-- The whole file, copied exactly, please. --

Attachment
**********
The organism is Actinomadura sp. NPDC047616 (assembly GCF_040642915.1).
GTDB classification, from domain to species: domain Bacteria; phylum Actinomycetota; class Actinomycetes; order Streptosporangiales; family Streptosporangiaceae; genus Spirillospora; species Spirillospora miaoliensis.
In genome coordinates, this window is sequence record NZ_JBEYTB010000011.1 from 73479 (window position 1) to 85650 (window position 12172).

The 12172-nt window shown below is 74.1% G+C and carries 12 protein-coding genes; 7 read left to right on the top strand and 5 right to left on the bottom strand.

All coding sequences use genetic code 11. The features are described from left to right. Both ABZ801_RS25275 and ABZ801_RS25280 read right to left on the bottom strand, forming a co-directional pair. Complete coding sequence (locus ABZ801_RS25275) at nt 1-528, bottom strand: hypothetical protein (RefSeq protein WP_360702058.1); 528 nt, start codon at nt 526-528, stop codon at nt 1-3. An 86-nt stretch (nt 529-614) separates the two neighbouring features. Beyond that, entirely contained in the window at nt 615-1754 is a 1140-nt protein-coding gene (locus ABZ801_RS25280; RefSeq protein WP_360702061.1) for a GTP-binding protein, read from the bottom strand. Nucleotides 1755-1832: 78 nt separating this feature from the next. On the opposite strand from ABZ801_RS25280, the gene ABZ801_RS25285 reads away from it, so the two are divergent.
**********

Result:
The organism is Actinomadura sp. NPDC047616 (assembly GCF_040642915.1).
GTDB classification, from domain to species: domain Bacteria; phylum Actinomycetota; class Actinomycetes; order Streptosporangiales; family Streptosporangiaceae; genus Spirillospora; species Spirillospora miaoliensis.
In genome coordinates, this window is sequence record NZ_JBEYTB010000011.1 from 73479 (window position 1) to 85650 (window position 12172).

The 12172-nt window shown below is 74.1% G+C and carries 12 protein-coding genes; 7 read left to right on the top strand and 5 right to left on the bottom strand.

All coding sequences use genetic code 11. The features are described from left to right. Both ABZ801_RS25275 and ABZ801_RS25280 read right to left on the bottom strand, forming a co-directional pair. Complete coding sequence (locus ABZ801_RS25275) at nt 1-528, bottom strand: hypothetical protein (RefSeq protein WP_360702058.1); 528 nt, start codon at nt 526-528, stop codon at nt 1-3. An 86-nt stretch (nt 529-614) separates the two neighbouring features. Beyond that, entirely contained in the window at nt 615-1754 is a 1140-nt protein-coding gene (locus ABZ801_RS25280; RefSeq protein WP_360702061.1) for a GTP-binding protein, read from the bottom strand. Nucleotides 1755-1832: 78 nt separating this feature from the next. On the opposite strand from ABZ801_RS25280, the gene ABZ801_RS25285 reads away from it, so the two are divergent.